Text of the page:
Designed by 13 creatives from countries playing in the 2020 World Cup in Qatar, the shirts will be sold to raise money for the Amnesty International campaign.
The FIFA: Time to Compensate Migrant Workers campaign aims to encourage Qatar and football’s governing body FIFA to pay compensation to migrant workers who have suffered labour abuses during the construction of the 2022 FIFA World Cup.
Mexico’s shirt was designed by Hola Lou, England’s by Kelly Anna London, USA’s by Vlad Sepetov, Brazil’s by Monga, Cameroon’s by Sophie Douala, Argentina’s by Sebastian Curi x Macarena Luzi, Netherlands by We Are Out of Office, Belgium’s by Specht Studio, Germany’s by Eike König, France’s by Marylou Faure, South Korea’s by Jaemin Lee.
“Goalissimo is a celebration of football, a game we love dearly, but a criticism of this World Cup that is, let’s be honest, massively problematic on many levels,” said Hen’s Tooth founder and creative director Greg Spring.
“There’s a serious message here, but we still wanted the Goalissimo drop to be playful and positive with a sense of hope,” Spring said.
“I think that runs through each shirt design – football is community, it’s the people’s game and I hope the drop conveys that.”
The polyester tops come in a variety of bold patterns and bright colours with the Hen’s Teeth logo embroidered on the right-hand side of the chest.
Alongside providing support for Amnesty International’s campaign, Spring hopes that the Goalissimo collection will “put pressure” on the Qatari government and FIFA to enact change.
“The more voices we can add into the mix the better,” Spring said. “It all helps put pressure on reform and accountability,” he continued.
The World Cup has been marred by reports of human rights abuses and inhumane conditions experienced by migrant workers that built the eight stadiums that are hosting the tournament.
A recent report published by Amnesty International found that many workers are still “subjected to conditions that amount to forced labour” in Qatar.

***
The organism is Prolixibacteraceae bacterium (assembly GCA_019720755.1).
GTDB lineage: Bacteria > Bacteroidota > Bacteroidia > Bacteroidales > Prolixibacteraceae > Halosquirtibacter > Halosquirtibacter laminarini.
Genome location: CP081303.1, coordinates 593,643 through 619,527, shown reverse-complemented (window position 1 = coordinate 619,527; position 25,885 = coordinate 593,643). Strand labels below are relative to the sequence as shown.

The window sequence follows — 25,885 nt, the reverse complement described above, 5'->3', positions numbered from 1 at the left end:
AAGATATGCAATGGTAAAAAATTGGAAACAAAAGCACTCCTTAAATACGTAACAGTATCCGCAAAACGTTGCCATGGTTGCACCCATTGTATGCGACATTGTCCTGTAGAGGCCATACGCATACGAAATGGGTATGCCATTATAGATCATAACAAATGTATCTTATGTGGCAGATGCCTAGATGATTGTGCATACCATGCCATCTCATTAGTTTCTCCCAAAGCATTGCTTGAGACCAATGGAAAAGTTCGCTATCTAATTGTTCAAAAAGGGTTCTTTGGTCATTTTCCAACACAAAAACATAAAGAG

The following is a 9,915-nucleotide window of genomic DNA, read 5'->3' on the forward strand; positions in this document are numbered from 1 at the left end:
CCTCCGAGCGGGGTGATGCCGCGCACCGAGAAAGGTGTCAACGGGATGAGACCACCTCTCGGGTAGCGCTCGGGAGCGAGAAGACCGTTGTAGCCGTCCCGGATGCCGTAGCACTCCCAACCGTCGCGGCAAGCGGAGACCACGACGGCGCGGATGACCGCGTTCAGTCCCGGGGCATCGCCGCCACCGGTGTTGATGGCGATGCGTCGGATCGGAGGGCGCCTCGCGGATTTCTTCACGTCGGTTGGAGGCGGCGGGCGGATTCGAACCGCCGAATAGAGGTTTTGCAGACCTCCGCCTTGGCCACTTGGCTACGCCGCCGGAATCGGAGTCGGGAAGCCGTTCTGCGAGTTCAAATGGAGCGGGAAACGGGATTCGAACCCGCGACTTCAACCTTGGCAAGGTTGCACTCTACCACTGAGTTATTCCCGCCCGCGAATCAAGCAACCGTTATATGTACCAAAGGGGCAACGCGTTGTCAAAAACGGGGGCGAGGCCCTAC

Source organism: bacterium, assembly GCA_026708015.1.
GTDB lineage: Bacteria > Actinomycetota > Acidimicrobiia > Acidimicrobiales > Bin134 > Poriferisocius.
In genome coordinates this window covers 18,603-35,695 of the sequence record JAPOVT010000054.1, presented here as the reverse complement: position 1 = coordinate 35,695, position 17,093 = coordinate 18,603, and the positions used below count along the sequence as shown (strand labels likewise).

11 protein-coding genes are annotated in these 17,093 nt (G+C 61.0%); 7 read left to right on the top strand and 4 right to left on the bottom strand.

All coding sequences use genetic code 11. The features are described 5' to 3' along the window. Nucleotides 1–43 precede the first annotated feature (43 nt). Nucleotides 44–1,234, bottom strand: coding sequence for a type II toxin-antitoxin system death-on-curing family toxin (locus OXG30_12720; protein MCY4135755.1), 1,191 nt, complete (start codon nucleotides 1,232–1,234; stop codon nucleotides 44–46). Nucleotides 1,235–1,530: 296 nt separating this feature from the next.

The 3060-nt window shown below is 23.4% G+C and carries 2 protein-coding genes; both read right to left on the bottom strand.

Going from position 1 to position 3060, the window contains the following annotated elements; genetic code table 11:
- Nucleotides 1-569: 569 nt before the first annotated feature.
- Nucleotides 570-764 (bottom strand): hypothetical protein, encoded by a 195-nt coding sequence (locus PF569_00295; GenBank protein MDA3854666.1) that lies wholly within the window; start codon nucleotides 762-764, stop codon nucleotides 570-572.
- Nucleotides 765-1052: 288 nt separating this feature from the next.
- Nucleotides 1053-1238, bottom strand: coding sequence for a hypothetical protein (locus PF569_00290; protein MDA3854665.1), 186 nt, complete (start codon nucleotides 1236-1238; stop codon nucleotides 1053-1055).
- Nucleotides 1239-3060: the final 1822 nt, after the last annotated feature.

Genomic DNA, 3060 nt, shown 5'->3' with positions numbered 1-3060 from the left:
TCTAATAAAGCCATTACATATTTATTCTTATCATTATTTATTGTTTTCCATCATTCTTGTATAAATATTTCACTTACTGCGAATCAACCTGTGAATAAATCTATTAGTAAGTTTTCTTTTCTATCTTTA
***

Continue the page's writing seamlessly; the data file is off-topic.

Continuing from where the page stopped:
According to the Guardian, more than 6,500 migrant workers have died in the country over the past decade with many of these deaths still uninvestigated. However, FIFA said that 37 people have died in connection with the construction of the World Cup stadiums.
“The Guardian and Amnesty International estimate that over 6,500 migrant workers have died making this World Cup a reality,” Spring explained.
“That is just unspeakably grim and is the only real story of this World Cup: it rightly looms large over the whole tournament.”
“The attitude to the LGTBQ+ community doesn’t quite speak to a game that is for everyone,” he added.
The shirts are currently being produced in the UK by clothing manufacturer Vulfco. The full collection is available to order online from 3-17 December on the Hen’s Teeth website.
Other architecture and design studios around the world have been raising awareness of the human rights issues connected to the World Cup, which began earlier this week and runs until 18 December.
Architecture studio Week vocalised its disapproval of the tournament being held in Qatar by creating a conceptual 4.4-kilometre-high memorial that drew attention to the number of reported deaths.
Sports brand Hummel created a toned-down kit for the Danish football team as a “protest against Qatar and its human rights record”.
The images are courtesy of Hen’s Teeth.